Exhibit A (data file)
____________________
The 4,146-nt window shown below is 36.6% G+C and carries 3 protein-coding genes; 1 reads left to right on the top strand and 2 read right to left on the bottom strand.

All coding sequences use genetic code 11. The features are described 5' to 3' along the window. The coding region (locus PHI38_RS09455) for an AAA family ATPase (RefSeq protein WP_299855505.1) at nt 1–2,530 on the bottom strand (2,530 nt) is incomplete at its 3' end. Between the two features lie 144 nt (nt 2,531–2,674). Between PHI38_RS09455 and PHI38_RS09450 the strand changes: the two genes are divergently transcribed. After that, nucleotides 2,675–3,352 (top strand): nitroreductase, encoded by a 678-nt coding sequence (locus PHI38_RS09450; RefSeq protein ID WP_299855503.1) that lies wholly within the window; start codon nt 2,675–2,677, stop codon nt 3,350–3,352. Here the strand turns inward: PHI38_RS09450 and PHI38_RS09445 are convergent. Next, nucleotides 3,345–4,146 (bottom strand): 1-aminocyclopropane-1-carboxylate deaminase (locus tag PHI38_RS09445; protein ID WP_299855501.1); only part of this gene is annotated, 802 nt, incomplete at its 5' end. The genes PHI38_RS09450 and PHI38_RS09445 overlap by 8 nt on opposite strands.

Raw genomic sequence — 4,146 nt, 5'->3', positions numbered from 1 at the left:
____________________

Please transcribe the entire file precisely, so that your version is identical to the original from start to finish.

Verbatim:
The 4,146-nt window shown below is 36.6% G+C and carries 3 protein-coding genes; 1 reads left to right on the top strand and 2 read right to left on the bottom strand.

All coding sequences use genetic code 11. The features are described 5' to 3' along the window. The coding region (locus PHI38_RS09455) for an AAA family ATPase (RefSeq protein WP_299855505.1) at nt 1–2,530 on the bottom strand (2,530 nt) is incomplete at its 3' end. Between the two features lie 144 nt (nt 2,531–2,674). Between PHI38_RS09455 and PHI38_RS09450 the strand changes: the two genes are divergently transcribed. After that, nucleotides 2,675–3,352 (top strand): nitroreductase, encoded by a 678-nt coding sequence (locus PHI38_RS09450; RefSeq protein ID WP_299855503.1) that lies wholly within the window; start codon nt 2,675–2,677, stop codon nt 3,350–3,352. Here the strand turns inward: PHI38_RS09450 and PHI38_RS09445 are convergent. Next, nucleotides 3,345–4,146 (bottom strand): 1-aminocyclopropane-1-carboxylate deaminase (locus tag PHI38_RS09445; protein ID WP_299855501.1); only part of this gene is annotated, 802 nt, incomplete at its 5' end. The genes PHI38_RS09450 and PHI38_RS09445 overlap by 8 nt on opposite strands.

Raw genomic sequence — 4,146 nt, 5'->3', positions numbered from 1 at the left: